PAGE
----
Everything has a wild ancestor, and the apple tree, which originated in the mountains of Central Asia, is Malus sieversii. Not surprisingly, the species still exists today and apples have been thriving for tens of thousands of years. Nutritious, delicious and highly versatile, they are a mainstay of life the world over. Although often referred to as the “forbidden fruit,” no one takes that seriously. In France, Henry VII was willing to pay top dollar (make that top franc) for apples, and his son Henry VIII maintained his own private orchard with multiple varieties. It seems that Catherine the Great craved Golden Pippin apples and had them brought to her palace in Russia. (When you’re a queen, you can order out for anything.)
Across the pond, another queen, Victoria, had a penchant for baked apples. She hired an expert nurseryman to breed a special variety for her alone, and as a result of her passion, the apple’s popularity during her reign (Victorian England mid-nineteenth century) exploded. Botanists and growers endeavored to create more varieties for both eating and, of course, that ever-popular cider, eager to name their newest species after their employers, usually a member of the royal family. The popular fruit was sold on the streets out of baskets and carts, both in the U.S. and abroad, especially during the Depression.
Apples came to America with the first colonists, who founded Jamestown in the year 1607. Knowing they would need to start farming immediately, they brought apple seeds and cuttings to plant orchards for the settlers. Even though some of the English varieties did not acclimate well to Virginia soil, new and tastier fruit was produced not just for food but for their beloved cider, which was a mainstay of their diet (preferably fermented). The hardy trees flourished and multiplied during the 1600s, helping to feed America’s first generations. As the U.S. was shaping its new government, a folk hero named Johnny Appleseed (1774-1845) who was indeed a real person, introduced the nutritious and popular apple across New England and parts of the Midwest. An avid orchardist, he traveled throughout the countryside, distributing seeds of his favorite fruit. Wandering through the frontier, he was a true free spirit, though historians dispute his solely humanitarian interests. Apparently much of the fruit from his trees was not fit for human consumption but made great cider, and he benefited financially from the trees he planted. (Sorry, folks, but apparently old Johnny liked to imbibe daily, and his hundreds of acres produced plenty of cider, also called applejack.)
Apples were prized for their healing benefits and used for numerous ailments throughout history. And no other fruit has had such legendary impact. Think of the wicked queen offering a poisoned apple to Snow White. And the rebellious Swiss mountaineer William Tell, who was ordered to shoot an apple off the head of his son as a punishment. (Fortunately he was a good marksman and the boy walked away unscathed, the apple did not.) No one is certain that the “tree of the knowledge of good and evil” was in fact an apple tree, but the Bible tells us that Adam and Eve disobeyed God and ate the fruit, thus resulting in their banishment from Eden. (It could have been kumquats.)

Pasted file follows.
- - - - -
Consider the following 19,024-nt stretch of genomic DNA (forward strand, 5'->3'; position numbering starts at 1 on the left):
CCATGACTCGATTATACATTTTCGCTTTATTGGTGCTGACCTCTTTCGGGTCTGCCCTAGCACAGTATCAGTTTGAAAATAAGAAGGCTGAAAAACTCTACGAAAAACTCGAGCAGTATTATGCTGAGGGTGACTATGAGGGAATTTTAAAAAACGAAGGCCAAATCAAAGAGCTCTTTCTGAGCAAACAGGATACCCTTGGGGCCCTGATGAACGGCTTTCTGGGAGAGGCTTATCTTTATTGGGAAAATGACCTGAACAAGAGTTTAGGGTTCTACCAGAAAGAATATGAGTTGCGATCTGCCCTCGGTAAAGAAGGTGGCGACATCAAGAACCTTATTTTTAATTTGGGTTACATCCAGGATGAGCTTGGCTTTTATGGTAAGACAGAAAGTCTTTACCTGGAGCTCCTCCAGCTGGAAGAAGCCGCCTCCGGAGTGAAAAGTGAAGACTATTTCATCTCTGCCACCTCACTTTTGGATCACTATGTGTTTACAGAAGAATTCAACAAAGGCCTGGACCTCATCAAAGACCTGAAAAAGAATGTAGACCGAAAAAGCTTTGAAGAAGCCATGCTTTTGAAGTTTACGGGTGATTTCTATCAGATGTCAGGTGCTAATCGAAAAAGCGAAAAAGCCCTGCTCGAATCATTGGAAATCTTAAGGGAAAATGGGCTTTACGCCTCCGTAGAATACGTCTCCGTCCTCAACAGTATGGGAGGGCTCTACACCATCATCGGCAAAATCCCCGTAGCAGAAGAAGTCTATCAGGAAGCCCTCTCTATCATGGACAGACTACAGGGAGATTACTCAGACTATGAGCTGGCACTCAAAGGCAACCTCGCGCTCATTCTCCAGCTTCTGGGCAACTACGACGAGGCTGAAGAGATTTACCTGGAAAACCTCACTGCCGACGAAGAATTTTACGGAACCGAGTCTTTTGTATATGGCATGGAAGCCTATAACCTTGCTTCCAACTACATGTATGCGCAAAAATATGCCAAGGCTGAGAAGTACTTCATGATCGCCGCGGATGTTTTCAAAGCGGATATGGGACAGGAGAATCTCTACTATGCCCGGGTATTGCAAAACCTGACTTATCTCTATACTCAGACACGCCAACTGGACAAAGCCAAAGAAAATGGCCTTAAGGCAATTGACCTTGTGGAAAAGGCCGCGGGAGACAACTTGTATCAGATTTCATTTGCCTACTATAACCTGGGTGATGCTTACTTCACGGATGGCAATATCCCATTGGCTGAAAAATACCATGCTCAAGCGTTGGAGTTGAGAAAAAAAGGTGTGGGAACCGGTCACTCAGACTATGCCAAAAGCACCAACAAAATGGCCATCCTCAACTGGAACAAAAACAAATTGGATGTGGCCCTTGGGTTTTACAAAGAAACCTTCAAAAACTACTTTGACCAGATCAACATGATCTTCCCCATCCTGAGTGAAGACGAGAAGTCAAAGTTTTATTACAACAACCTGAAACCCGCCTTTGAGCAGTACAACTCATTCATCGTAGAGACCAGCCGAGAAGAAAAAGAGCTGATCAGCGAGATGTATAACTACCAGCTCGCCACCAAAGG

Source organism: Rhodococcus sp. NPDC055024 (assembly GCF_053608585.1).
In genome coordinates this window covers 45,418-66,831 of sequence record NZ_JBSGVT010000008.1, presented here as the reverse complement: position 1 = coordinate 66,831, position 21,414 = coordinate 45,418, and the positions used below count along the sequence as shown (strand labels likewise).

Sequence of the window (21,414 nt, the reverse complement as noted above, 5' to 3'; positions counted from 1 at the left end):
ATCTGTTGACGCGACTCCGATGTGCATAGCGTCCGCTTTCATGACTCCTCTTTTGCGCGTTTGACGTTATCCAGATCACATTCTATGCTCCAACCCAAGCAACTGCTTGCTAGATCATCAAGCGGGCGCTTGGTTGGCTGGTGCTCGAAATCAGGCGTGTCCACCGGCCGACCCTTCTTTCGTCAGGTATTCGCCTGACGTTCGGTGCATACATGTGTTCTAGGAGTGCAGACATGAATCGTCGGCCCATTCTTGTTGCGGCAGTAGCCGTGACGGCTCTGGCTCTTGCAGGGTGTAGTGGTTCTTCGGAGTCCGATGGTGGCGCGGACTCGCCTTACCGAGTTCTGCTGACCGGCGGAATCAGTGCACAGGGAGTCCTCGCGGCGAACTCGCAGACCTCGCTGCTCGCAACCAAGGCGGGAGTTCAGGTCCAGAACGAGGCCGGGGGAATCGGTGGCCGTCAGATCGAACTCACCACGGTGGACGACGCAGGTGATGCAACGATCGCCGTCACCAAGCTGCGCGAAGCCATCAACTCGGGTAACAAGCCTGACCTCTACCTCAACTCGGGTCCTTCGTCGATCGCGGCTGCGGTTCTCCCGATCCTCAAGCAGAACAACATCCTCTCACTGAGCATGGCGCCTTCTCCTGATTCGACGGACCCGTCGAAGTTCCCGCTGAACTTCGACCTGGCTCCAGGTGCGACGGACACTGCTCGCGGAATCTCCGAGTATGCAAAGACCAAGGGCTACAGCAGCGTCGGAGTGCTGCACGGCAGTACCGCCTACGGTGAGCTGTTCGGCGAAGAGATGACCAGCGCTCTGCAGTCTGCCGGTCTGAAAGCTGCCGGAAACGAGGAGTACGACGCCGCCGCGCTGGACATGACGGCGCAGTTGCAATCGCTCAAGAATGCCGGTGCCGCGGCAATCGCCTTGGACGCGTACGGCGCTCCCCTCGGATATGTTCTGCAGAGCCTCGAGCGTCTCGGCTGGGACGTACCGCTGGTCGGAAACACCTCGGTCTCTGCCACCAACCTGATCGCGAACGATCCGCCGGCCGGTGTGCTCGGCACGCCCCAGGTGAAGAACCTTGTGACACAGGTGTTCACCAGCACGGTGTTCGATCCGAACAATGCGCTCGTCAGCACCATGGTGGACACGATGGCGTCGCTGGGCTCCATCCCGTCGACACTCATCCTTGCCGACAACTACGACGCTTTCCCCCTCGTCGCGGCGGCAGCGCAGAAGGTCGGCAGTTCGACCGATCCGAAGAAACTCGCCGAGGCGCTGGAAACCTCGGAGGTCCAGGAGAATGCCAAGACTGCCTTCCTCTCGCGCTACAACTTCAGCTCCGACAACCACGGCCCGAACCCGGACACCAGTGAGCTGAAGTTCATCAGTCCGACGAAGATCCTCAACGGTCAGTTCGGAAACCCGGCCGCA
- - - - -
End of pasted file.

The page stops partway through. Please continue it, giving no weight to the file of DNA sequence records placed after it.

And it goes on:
Nothing so basic and historical could possibly escape the eye of foodie Thomas Jefferson. And this time he didn’t even have to travel to France. They came to him via the French minister Edmond-Charles Genêt, who arrived in the newly formed U.S. during the 1790s. Seems the gentleman, knowing Jefferson’s zeal for new fruits and vegetables, gave him a gift of apple cuttings that Jefferson donated to a local Virginia nursery. They were then cultivated under his tutelage and named “Ralls Genet.” Thanks to Japan’s contribution a century later, which entailed crossbreeding the Red Delicious apple with Jefferson’s Ralls Genet, it produced one of America’s favorite varieties, the Fuji. Just one more contribution to Americans’ favorite foods, compliments of our third president, Thomas Jefferson.
As apples flourished in the 1800s, Virginia farmers often turned from tobacco to apples, remarking that cider production was more profitable than their tobacco crops. (Who needs wine?) Apples soon became America’s favorite fruit, used in pies, applesauce and the ever-popular cider.
These days, while the apple may have been nosed out in popularity by bananas, it still maintains its status as the first all-American fruit, grown in every state, with more varieties than you can count. Americans consume 28 pounds of bananas vs 19 pounds of apples annually, and total production exceeds 48,000 tons. So reach for your favorite variety and enjoy. Just remember, when Sir Isaac Newton discovered gravity, he wasn’t hit on the head by a strawberry. After all, they’re as American as…
Who doesn’t like apples, the All-American fruit? Author Dale Phillip grew up with an apple tree in her family’s back yard in the Midwest, and she enjoyed picking them for her mother’s baking creations. There was always a dish of baked apples in the fridge. Granny Smith and Fuji top her favorites. She invites you to view her many articles on the history of Food and Drink, and her blog: http://myfriendlyu.blogspot.com/ She resides in Southern California.
Article Source: http://EzineArticles.com/986471